The proteins coded by the five major capsid genes of herpes simplex virus 1, VP5 (gene UL19), VP19c (UL38), VP23 (UL18), pre-VP22a (UL26.5), and pre-VP21 (UL26), assemble into fragile roundish “procapsids”, which mature into robust polyhedral capsids in a transition similar to that undergone by bacteriophage proheads. Here we describe the HSV-1 procapsid structure to a resolution of ∼2.7 nm from three-dimensional reconstructions of cryo-electron micrographs. Comparison with the mature capsid provides insight into the large-scale conformational changes that take place upon maturation. In the procapsid, the elongated protomers (VP5 subunits) make little contact with each other except around the bases of the hexons and pentons, whereas they are tightly clustered into capsomers in the mature state; the axial channels, which are constricted or blocked in the mature capsid, are fully open; and unlike the well observed 6-fold symmetry of mature hexons, procapsid hexons are distorted into oval and triangular shapes. These deformations reveal a VP5 domain in the inner part of the protrusion wall which participates in inter-protomer bonding in the procapsid and is close to the site where the channel closes upon maturation. Remarkably, there are no direct contacts between neighboring capsomers; instead, interactions between them are mediated by the “triplexes” at the sites of local 3-fold symmetry. This observation discloses the mechanism whereby the triplex proteins, VP19c and VP23, play their essential roles in capsid morphogenesis. In the mature capsid, density extends continuously between neighboring capsomers in the inner “floor” layer. In contrast, there are large gaps in the corresponding region of the procapsid, implying that formation of the floor involves extensive remodeling. Inside the procapsid shell is the hollow spherical scaffold, whose radial density profile indicates that the major scaffold protein, pre-VP22a, is a long molecule (>24 nm) composed of three domains. Since no evidence of icosahedral symmetry is detected in the scaffold, we infer that (unless higher resolution is required) the scaffold may not be an icosahedral shell but may instead be a protein micelle with a preferred radius of curvature.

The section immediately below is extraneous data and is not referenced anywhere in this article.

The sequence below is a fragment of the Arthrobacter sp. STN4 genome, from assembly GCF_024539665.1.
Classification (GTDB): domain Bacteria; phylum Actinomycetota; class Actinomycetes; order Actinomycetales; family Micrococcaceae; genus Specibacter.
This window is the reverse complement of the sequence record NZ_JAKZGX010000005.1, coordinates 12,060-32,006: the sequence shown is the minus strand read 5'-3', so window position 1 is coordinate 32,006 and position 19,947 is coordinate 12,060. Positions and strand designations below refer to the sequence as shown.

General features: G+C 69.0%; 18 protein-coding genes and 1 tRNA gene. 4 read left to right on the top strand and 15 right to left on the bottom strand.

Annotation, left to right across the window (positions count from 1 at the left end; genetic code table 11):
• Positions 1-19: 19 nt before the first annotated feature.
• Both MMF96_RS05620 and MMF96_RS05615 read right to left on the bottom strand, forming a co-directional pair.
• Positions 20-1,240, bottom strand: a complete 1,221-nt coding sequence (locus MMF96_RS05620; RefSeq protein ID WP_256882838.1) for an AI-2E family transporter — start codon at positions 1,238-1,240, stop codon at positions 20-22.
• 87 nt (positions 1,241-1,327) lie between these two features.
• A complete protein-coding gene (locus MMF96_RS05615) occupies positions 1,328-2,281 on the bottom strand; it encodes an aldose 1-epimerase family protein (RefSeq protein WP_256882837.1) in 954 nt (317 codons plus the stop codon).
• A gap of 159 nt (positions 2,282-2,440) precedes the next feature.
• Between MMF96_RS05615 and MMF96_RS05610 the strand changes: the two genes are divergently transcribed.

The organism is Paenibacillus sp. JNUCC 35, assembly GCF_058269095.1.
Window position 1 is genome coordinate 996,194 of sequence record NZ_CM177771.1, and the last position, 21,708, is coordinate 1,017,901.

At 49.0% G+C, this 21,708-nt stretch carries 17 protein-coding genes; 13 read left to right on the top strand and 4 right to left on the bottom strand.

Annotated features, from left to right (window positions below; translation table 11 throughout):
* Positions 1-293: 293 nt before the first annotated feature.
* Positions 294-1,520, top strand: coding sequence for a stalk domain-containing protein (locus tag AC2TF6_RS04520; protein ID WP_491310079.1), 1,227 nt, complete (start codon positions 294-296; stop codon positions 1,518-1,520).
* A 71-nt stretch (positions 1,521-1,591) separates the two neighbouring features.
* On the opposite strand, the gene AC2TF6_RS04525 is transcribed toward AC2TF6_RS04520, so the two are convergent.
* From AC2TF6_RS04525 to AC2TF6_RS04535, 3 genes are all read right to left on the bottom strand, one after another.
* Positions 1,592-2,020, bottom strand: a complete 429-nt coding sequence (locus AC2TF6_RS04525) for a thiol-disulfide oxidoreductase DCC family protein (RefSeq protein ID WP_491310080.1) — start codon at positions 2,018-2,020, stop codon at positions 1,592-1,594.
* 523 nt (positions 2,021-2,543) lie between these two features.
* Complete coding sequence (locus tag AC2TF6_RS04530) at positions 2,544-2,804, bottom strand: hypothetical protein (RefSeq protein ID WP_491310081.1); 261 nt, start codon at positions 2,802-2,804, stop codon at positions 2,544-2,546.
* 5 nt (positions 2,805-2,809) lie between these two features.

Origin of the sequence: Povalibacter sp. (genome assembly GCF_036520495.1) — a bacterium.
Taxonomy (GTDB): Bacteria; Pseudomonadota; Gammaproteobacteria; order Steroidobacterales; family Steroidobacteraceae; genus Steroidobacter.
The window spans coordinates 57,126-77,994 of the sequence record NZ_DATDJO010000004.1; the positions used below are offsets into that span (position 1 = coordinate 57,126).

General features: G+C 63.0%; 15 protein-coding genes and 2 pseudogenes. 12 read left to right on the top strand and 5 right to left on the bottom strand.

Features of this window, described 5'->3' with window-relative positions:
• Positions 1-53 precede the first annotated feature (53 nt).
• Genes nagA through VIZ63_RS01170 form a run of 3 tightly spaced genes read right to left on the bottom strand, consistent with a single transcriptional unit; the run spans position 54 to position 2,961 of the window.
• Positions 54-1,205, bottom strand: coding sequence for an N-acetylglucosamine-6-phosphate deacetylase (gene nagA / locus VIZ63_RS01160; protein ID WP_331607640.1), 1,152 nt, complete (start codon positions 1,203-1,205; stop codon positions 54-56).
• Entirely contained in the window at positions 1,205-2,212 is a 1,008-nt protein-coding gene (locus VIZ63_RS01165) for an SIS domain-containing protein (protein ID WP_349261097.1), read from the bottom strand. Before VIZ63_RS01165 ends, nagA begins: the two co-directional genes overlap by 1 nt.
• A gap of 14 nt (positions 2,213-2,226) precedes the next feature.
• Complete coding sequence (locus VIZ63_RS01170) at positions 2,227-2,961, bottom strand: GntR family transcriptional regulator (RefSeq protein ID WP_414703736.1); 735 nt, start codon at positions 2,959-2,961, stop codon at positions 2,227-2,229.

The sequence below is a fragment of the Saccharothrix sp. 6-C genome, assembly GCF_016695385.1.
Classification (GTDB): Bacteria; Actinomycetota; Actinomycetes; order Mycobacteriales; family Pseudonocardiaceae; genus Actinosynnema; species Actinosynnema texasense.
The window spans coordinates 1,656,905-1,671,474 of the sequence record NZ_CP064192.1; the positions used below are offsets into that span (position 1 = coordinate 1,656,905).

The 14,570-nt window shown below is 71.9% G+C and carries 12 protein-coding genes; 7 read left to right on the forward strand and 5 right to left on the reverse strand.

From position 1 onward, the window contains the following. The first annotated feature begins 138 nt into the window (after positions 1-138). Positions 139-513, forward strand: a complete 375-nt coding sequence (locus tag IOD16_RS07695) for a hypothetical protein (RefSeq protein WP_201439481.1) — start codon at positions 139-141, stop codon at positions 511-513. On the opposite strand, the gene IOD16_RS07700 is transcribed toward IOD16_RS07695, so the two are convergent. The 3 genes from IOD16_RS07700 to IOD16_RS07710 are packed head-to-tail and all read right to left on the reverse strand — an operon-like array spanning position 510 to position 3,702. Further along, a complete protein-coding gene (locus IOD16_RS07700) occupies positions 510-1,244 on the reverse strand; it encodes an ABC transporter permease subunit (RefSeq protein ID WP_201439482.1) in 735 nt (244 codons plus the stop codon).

Journal of Molecular Biology – Elsevier
Published: Nov 1, 1996
It’s your single place to instantly
discover and read the research
that matters to you.
Enjoy affordable access to
over 18 million articles from more than
15,000 peer-reviewed journals.
All for just $49/month
Query the DeepDyve database, plus search all of PubMed and Google Scholar seamlessly
Save any article or search result from DeepDyve, PubMed, and Google Scholar... all in one place.
Get unlimited, online access to over 18 million full-text articles from more than 15,000 scientific journals.
Read from thousands of the leading scholarly journals from SpringerNature, Elsevier, Wiley-Blackwell, Oxford University Press and more.
All the latest content is available, no embargo periods.
“Hi guys, I cannot tell you how much I love this resource. Incredible. I really believe you've hit the nail on the head with this site in regards to solving the research-purchase issue.”Daniel C.
“Whoa! It’s like Spotify but for academic articles.”@Phil_Robichaud
“I must say, @deepdyve is a fabulous solution to the independent researcher's problem of #access to #information.”@deepthiw
“My last article couldn't be possible without the platform @deepdyve that makes journal papers cheaper.”@JoseServera